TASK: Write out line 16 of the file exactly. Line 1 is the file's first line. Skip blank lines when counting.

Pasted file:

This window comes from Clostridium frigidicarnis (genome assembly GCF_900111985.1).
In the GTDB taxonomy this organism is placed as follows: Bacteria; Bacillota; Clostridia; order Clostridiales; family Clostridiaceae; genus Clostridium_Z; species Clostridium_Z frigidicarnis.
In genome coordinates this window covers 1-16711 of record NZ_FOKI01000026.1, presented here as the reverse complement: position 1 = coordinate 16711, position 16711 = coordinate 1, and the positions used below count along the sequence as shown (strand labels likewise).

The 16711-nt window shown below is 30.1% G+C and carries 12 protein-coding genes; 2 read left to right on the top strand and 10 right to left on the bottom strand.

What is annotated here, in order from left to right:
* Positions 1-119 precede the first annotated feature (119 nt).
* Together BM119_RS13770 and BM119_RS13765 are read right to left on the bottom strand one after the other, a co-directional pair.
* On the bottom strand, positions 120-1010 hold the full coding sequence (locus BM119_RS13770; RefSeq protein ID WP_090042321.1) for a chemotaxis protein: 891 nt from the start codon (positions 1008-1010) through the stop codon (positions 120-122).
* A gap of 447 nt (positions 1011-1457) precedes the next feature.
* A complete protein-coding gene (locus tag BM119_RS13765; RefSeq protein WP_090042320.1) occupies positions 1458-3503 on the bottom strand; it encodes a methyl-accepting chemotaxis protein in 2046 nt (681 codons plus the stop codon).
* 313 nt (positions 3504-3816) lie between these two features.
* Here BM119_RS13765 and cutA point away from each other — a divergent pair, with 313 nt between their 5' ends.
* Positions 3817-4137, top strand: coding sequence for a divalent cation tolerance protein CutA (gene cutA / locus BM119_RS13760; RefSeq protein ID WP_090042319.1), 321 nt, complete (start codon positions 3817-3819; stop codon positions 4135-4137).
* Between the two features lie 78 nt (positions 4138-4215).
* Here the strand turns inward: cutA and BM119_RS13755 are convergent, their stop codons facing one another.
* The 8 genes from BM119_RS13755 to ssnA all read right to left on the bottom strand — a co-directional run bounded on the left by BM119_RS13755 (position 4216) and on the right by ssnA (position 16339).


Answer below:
* The 8 genes from BM119_RS13755 to ssnA all read right to left on the bottom strand — a co-directional run bounded on the left by BM119_RS13755 (position 4216) and on the right by ssnA (position 16339).